December 3 – First Sunday of Advent

To be attentive and to stay attentive is very hard.  It takes a significant effort to stay focused on the task at hand. And yet, this is what the Lord is asking of us in our 1st Sunday of Advent readings.  As much as we like to think we can multi-task, it has been proven that it’s better to focus on one thing at a time than to try to juggle multiple activities at once. How many of us try to juggle prayer with our daily activities, only to come to the conclusion that we are failing to pray as we ought? Currently, I’m thinking of all the things I need to do to get ready for Christmas, from liturgical duties like extra confessions and Masses to buying Christmas presents for my niece and nephews so that I can keep the title of “Coolest Uncle.” Yet, in all these tasks that need to be done, the most important task should be preparing my heart for the Lord and his coming.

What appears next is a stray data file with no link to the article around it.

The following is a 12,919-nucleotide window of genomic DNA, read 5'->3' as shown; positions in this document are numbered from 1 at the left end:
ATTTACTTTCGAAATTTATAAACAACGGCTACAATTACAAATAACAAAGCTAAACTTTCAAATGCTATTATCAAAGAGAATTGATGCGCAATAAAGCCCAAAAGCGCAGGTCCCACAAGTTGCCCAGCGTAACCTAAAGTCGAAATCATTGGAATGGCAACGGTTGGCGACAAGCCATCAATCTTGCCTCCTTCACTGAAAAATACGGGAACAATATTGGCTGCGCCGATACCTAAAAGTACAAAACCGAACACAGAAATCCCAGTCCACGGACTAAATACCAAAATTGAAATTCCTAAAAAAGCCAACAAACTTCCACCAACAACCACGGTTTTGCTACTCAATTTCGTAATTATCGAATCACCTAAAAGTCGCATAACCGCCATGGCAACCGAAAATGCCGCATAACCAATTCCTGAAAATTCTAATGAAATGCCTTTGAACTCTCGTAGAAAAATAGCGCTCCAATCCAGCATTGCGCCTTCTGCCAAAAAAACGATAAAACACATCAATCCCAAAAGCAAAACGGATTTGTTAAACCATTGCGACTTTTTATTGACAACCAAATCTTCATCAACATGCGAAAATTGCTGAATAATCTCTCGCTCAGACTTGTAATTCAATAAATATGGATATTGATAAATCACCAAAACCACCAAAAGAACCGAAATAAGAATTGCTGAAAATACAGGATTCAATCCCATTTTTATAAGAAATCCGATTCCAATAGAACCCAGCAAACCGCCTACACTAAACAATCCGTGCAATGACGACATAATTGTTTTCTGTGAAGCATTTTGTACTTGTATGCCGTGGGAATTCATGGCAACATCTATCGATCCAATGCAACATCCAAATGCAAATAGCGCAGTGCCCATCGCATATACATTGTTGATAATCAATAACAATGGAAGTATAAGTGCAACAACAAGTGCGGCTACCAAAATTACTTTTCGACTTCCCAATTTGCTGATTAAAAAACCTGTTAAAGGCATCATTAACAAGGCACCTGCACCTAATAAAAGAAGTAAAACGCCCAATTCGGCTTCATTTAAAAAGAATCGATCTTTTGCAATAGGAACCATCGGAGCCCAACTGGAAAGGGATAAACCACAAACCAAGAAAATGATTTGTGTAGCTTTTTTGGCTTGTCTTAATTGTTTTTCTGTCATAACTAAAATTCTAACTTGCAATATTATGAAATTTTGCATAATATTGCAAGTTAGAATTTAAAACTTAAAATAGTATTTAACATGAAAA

The Advent season begins a new liturgical year for the Church. Similar to the resolutions we make for our calendar New Year, the Church is asking us to make a resolution now. In the Gospel today, the Lord is asking his disciples, which include us, to keep watch for his coming. We need to recommit to being attentive, and to preparing our hearts to receive the Lord. Isn’t that much easier said than done? 

The winter season naturally is a perfect time for refocusing.  As the sun sets earlier each day, nights come sooner and the temperature begins to drop. Have you ever walked outside on a crisp cold night?  I feel that during these late night walks my thoughts become clearer and prayer becomes easier. Maybe it’s the cold waking me up, the silence as nature is hibernating in the darkness, or maybe it’s the awe of looking up at the stars on a clear night. The Advent season seems to help us turn even more towards reflective prayer, just as the Lord has asked it of us.

I’d encourage you to take advantage of this Advent season. Don’t get up caught up so easily in the noise and distractions of preparing for Christmas, or in the busyness of daily life. Instead, take the time to pull away and be attentive to the longings of your heart for our Lord who has come, is coming, and will come again.

Father Michael